“Find your soul.” “You did not wake up to be mediocre.” “I am…enough.”
Such are the phrases you will hear if you enter a SoulCycle, the wildly popular fitness company that offers group stationary-biking classes and mood-lit spirituality for a steep fee. (A single class at a Manhattan SoulCycle costs $36, which is 2.5 times the state’s minimum hourly wage, for reference.)
No word yet on whether these maxims, popular with SoulCycle instructors, will be recycled at the fundraising event that business tycoon Stephen Ross plans to throw this Friday on behalf of President Trump. Ross, the Jewish real estate developer behind Manhattan’s Hudson Yards, owns the popular cycling studios as well as the luxury athletic chains Equinox and PURE Yoga, plus the cheaper alternative chain Blink Fitness.
With his wife Kara Ross, the businessman and owner of the Miami Dolphins has invited supporters of the President’s reelection campaign to his Southampton home for a cool $100,000 (that includes lunch and a photo opp,) and $250,000 for a more comprehensive package, The Washington Post reports.
Individual donations directly to political candidates are capped at $5,600, but the Post notes that people can contribute as much as $710,000 to national parties. So far, the President’s 2020 campaign, including groups connected to the campaign, has hit $237 million in donations. (That’s nearly half the amount such groups raised during the last presidential cycle - and there’s still more than a year until election day.)
Ross, whose net worth is $7.6 billion, is a major philanthropist; hundreds of millions of dollars in gifts have made him the largest single donor to the University of Michigan. He’s a signatory to The Giving Pledge, a movement popularized by Bill Gates and signed by Mark Zuckerberg, in which billionaires to pledge to donate at least half of their money by the time they die.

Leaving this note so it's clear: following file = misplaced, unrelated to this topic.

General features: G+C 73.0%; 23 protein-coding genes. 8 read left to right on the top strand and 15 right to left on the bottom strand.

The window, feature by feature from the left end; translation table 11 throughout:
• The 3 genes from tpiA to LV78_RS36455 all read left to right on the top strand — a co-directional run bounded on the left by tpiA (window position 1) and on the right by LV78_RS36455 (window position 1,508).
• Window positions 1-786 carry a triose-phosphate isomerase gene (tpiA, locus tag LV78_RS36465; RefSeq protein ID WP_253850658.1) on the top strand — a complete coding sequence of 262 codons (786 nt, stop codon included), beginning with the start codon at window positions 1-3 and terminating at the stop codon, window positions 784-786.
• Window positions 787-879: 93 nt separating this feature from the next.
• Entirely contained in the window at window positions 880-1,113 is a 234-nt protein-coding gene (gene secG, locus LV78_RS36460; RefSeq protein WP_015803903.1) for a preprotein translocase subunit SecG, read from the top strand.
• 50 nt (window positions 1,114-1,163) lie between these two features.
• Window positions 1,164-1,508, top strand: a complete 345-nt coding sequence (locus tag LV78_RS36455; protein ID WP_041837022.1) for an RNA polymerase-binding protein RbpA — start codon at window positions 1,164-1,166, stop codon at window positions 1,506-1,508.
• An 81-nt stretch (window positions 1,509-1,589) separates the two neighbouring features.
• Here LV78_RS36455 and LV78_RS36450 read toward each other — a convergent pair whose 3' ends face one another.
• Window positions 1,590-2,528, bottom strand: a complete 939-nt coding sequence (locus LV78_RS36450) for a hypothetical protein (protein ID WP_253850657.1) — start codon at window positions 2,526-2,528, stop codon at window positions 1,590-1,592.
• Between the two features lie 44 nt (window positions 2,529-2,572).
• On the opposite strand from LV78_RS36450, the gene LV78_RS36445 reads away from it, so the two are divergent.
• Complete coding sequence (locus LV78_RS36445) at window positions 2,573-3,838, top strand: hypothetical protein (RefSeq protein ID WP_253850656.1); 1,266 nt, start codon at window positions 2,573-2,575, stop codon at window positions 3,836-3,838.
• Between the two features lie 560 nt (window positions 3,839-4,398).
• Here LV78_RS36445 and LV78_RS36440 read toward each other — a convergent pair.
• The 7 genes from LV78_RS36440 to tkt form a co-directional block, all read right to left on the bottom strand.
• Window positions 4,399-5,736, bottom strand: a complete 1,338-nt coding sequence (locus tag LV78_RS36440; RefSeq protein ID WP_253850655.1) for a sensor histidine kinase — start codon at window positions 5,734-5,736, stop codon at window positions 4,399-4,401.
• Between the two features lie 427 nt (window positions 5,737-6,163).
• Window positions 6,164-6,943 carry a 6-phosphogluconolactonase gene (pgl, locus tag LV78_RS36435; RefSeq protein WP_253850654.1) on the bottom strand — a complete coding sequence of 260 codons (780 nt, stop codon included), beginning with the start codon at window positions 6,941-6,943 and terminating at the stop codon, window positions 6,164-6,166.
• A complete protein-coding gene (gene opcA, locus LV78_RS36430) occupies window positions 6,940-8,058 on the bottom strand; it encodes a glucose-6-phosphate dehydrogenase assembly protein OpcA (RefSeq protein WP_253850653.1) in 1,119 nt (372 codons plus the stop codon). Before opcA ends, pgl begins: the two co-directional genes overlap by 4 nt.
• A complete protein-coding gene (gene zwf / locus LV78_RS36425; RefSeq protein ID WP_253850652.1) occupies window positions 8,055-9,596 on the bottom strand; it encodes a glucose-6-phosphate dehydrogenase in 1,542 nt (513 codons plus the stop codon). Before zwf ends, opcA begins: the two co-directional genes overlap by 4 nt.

As the Miami New Times colorfully put it in 2013, “Stephen Ross isn’t a total tightwad.”
Ross taking part in politics isn’t new — he even told Town & Country in February that his great role model in life was his uncle, Detroit gas magnate Max Fisher, whom Ross called “The first important American Jewish Republican.”
But he hasn’t always been partisan - he gave major money to both Democrats and Republicans in 2016. In fact, Ross has gone out of his way to give to progressive causes, including the World Resources Institute, which focuses on environmental sustainability.
Additionally, a few years after buying the Dolphins, Ross founded the Ross Initiative in Sports for Equality (RISE), which focused on racial inequality in professional sports. Though he first supported athletes like Colin Kaepernick who chose to kneel during the singing of the national anthem as a peaceful protest of American racism, he revoked his support for players after the president lambasted them in September 2017, Town & Country noted. (Trump famously tweeted, referencing Kaepernick, “Get that son of a bitch off the field right now, out, he’s fired. He’s fired!”)
Despite that embarrassing episode, Ross apparently has decided to support the president — perhaps his SoulCycle instructors have been shouting into their wireless microphones: “BETO (PHONY NAME TO INDICATE HISPANIC HERITAGE) O’ROURKE, WHO IS EMBARRASSED BY MY LAST VISIT TO THE GREAT STATE OF TEXAS, WHERE I TROUNCED HIM, AND IS NOW EVEN MORE EMBARRASSED BY POLLING AT 1% IN THE DEMOCRATIC PRIMARY, SHOULD RESPECT THE VICTIMS & LAW ENFORCEMENT — AND BE QUIET!”
No doubt, Google searches for “Who owns Barry’s Bootcamp” will soar.
Jenny Singer is the deputy life/features editor for the Forward. You can reach her at Singer@forward.com or on Twitter @jeanvaljenny